Posted - September 7
‘Think locally, act locally' is topic of biology professor's lecture
September 16 - 7:30 pm
Eureka College biology professor Michael Toliver will present "Natural History on the Road" at 7:30 p.m. Sept. 16 in the Cerf Center at Eureka College. A reception will follow.
The free, public presentation will explore the Toliver family's extended road trip to Washington state this summer and offer tips on thinking locally to address global environmental concerns.
"When friends heard of our planned route this summer, a typical response was, ‘Oh no – you've got to drive through North Dakota,'" Toliver said. That response "is indicative of how people have become divorced from the natural world," he said. "We drive through an area like North Dakota, seemingly flat and uninteresting, and regard the trip as boring."
Separation from the natural world is further exemplified by the inability of students to name 20 "critters" that live in their backyards, even though they can name 20 endangered species from around the world, Toliver said.
"The separation is harmful – in a trivial way because it makes trips through less ‘scenic' areas boring, but in a substantive way because it leads us to presume that environmental problems are global and separate from where we live," Toliver said. "We often hear, ‘Think globally, act locally,' but why should we? I say we should ‘Think locally.'" Doing so will lead to local action, which will impact global issues more effectively, according to Toliver, whose presentation will offer examples of thinking locally.
Toliver also will discuss the "No Child Left Inside" movement and offer a number of fascinating natural histories his family observed on its trip.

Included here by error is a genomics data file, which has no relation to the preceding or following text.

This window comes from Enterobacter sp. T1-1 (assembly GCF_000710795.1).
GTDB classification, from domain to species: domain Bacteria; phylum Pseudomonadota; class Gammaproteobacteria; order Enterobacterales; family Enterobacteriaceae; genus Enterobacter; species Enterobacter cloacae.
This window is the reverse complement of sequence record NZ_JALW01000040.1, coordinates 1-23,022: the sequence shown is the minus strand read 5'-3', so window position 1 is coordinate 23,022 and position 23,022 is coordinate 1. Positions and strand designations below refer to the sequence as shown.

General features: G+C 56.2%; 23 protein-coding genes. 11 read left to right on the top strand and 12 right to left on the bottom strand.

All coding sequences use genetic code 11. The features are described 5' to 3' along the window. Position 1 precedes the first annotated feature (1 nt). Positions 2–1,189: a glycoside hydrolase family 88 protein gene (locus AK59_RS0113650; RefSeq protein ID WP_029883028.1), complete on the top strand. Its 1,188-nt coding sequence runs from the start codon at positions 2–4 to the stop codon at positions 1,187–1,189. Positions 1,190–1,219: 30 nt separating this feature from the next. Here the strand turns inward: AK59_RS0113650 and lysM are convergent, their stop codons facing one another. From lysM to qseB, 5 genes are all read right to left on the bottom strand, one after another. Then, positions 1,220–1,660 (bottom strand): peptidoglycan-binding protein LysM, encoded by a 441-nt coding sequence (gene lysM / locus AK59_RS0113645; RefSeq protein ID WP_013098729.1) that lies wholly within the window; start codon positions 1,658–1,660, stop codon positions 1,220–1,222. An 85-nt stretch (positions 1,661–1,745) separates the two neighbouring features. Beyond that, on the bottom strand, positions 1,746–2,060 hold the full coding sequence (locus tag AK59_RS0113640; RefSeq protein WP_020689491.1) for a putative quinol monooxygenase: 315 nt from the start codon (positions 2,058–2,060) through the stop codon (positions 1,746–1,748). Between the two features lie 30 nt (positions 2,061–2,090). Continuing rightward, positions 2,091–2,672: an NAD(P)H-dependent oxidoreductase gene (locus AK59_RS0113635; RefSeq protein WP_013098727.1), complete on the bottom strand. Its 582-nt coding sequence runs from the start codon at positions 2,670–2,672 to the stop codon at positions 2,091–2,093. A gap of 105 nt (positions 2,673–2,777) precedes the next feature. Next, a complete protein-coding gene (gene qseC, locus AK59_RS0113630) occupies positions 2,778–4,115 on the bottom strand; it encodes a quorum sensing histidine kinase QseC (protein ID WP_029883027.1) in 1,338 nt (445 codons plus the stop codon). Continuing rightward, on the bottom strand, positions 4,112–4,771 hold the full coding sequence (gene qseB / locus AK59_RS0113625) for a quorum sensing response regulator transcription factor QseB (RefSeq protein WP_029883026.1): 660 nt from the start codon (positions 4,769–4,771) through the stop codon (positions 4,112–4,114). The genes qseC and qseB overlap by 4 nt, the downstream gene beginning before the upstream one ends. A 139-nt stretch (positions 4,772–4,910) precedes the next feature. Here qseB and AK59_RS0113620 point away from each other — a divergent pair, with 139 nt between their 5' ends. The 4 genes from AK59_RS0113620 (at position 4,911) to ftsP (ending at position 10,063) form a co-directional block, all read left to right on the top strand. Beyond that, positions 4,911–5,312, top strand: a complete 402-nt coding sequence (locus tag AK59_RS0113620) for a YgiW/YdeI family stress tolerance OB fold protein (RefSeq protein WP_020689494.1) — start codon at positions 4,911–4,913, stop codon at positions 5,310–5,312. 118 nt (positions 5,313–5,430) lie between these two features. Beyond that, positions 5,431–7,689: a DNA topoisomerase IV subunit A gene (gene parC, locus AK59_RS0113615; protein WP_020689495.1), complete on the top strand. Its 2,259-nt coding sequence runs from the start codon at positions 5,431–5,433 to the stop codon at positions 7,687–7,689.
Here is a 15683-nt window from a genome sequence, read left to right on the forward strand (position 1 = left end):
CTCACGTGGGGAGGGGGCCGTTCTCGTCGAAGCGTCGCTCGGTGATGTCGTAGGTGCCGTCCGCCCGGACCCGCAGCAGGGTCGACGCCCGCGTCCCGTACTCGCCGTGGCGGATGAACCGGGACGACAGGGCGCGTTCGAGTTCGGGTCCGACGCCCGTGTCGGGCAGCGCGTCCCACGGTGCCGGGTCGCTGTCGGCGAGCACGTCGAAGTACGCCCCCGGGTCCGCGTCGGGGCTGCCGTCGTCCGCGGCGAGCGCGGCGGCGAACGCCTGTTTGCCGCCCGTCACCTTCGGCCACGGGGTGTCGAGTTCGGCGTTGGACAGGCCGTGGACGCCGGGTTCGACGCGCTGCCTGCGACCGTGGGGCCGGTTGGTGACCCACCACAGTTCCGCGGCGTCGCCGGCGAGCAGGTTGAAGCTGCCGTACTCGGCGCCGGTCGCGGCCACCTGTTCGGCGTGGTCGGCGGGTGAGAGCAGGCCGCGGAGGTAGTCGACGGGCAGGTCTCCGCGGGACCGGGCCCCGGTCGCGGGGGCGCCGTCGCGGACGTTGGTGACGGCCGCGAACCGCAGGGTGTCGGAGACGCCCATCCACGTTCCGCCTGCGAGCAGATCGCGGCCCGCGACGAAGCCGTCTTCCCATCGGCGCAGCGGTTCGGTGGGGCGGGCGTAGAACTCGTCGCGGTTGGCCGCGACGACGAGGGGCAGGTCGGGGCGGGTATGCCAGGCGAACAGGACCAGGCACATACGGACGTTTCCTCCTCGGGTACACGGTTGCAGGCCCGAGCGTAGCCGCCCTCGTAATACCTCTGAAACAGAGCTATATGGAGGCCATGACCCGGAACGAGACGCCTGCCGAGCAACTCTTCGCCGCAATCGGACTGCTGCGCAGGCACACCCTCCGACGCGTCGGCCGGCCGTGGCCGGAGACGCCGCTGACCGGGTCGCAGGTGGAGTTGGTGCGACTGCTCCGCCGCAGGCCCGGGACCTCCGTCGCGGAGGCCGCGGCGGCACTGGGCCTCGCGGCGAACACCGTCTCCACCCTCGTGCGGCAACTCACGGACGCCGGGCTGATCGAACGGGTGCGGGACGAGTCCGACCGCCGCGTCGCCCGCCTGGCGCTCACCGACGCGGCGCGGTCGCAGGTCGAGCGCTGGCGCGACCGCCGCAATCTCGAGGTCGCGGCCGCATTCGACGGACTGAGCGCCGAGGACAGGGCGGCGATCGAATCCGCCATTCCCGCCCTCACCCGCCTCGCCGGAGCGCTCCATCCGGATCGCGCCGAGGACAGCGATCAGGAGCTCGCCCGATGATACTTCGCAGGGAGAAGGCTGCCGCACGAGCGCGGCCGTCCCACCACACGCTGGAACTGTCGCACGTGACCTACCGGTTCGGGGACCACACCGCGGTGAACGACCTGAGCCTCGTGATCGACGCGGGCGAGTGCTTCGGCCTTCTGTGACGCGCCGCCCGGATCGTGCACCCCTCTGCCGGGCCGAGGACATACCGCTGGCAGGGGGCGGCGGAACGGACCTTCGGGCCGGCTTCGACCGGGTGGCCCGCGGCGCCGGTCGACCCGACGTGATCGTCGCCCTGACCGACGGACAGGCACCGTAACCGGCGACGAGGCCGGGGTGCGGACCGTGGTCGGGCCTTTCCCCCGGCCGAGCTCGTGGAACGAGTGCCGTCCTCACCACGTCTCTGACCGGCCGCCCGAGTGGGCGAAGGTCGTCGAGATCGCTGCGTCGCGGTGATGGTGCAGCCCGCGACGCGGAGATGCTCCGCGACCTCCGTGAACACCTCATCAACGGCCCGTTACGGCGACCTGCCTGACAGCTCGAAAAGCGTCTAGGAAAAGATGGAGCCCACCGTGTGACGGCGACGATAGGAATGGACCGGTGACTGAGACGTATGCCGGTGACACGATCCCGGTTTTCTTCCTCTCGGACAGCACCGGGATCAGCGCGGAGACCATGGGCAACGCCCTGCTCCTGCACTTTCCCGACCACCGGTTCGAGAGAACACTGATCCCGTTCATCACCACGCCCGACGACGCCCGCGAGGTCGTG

Toliver joined the Eureka College faculty in 1981. He is chairman of the college's Science and Mathematics Division. He received a bachelor's degree from the University of New Mexico and a master's degree and doctorate, both from the University of Illinois.
Toliver is an entomologist and biologist interested in the ecology and evolution of butterflies. He is the secretary of the Lepidopterists' Society, an international science society dedicated to the study and conservation of butterflies and moths. He is one of the Lepidoptera editors for the international science journal Zootaxa. He co-authored a book on New Mexico butterflies and wrote most of the butterfly chapters in Fred Stehr's book "Immature Insects." He and his wife, Peg Toliver, authored the web site "Natural History of Lake Eureka."
The presentation is the first of four Clarence R. Noe Dean's Lectures by Eureka College faculty members this academic year. Others will be "Witness to a Savage Summer: 1964 and the Struggle for Freedom" by business administration and criminal justice lecturer Arthur Greenberg at 7:30 p.m. Oct. 26; "A Thought Experiment on God and Being" by assistant professor of religion William Wright at 4 p.m. March 22; and "What's the Deal? Childhood Obesity Rises as Youth Sport Participation Reaches All-Time High" by associate professor of physical education Karen Sweitzer at 7:30 p.m. April 7. All of the lectures will be in the Cerf Center.
For more information, call (309) 467-6301.
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